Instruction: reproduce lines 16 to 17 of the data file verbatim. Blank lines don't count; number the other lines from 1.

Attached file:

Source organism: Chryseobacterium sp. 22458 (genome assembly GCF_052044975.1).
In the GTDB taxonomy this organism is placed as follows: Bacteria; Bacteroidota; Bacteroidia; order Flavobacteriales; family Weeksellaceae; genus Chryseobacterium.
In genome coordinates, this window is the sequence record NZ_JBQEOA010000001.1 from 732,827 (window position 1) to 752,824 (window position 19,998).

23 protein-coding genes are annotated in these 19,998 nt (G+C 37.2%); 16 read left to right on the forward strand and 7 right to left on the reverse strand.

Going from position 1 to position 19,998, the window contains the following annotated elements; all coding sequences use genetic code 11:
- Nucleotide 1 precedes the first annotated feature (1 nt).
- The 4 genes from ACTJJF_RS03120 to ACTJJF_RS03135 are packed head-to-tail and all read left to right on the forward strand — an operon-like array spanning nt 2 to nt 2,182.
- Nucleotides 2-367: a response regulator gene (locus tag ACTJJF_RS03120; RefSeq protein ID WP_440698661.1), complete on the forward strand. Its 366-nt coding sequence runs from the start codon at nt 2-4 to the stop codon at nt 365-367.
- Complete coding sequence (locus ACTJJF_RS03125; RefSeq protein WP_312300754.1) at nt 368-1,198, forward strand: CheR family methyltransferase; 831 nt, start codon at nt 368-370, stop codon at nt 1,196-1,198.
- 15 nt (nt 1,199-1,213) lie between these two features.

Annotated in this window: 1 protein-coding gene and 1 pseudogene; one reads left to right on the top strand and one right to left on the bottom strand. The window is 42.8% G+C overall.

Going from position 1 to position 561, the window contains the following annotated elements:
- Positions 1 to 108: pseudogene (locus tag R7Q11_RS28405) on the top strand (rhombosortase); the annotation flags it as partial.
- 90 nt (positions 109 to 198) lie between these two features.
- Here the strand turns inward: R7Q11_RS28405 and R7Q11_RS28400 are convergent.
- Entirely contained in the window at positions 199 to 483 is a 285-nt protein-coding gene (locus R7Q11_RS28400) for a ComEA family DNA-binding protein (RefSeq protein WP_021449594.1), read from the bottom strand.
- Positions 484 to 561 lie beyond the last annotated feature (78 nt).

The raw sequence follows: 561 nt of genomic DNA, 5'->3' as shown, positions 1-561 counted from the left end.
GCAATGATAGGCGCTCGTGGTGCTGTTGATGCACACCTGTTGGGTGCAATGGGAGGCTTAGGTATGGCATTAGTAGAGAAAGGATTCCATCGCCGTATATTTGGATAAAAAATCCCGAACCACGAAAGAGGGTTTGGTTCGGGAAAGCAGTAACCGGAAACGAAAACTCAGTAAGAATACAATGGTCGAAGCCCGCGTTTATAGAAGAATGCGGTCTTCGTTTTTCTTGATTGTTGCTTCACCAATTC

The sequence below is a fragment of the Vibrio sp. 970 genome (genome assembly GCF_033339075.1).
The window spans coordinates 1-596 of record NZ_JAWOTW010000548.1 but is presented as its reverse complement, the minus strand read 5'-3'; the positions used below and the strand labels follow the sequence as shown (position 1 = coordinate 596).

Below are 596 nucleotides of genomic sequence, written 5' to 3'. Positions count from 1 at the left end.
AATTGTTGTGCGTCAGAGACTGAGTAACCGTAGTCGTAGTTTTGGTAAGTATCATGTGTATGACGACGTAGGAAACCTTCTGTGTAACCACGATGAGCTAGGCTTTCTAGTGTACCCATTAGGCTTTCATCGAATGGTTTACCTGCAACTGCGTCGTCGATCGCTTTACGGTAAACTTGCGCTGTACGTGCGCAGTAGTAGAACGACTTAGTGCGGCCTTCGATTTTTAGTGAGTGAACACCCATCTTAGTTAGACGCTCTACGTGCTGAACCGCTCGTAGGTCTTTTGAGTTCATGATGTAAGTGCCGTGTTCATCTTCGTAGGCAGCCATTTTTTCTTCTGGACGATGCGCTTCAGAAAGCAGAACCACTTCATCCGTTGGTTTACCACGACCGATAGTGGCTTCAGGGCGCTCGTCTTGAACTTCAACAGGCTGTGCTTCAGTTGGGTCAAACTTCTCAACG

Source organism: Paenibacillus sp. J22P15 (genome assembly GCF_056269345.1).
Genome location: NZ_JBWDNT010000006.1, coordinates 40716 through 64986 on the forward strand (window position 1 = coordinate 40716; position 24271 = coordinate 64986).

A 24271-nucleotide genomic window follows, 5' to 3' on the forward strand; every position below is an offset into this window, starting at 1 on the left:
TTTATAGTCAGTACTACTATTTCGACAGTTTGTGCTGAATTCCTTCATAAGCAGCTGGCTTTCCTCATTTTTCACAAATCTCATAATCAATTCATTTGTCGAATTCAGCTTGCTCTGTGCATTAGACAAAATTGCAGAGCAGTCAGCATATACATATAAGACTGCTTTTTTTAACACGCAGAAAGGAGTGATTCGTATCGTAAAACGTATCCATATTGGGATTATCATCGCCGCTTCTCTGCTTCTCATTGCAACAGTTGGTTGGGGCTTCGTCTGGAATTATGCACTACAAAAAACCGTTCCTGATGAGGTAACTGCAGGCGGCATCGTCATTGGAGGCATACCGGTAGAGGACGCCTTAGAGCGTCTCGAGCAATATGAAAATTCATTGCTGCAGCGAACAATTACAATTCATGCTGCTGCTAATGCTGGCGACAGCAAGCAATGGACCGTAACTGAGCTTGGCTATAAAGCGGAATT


- Entirely contained in the window at positions 199 to 483 is a 285-nt protein-coding gene (locus R7Q11_RS28400) for a ComEA family DNA-binding protein (RefSeq protein WP_021449594.1), read from the bottom strand.
- Positions 484 to 561 lie beyond the last annotated feature (78 nt).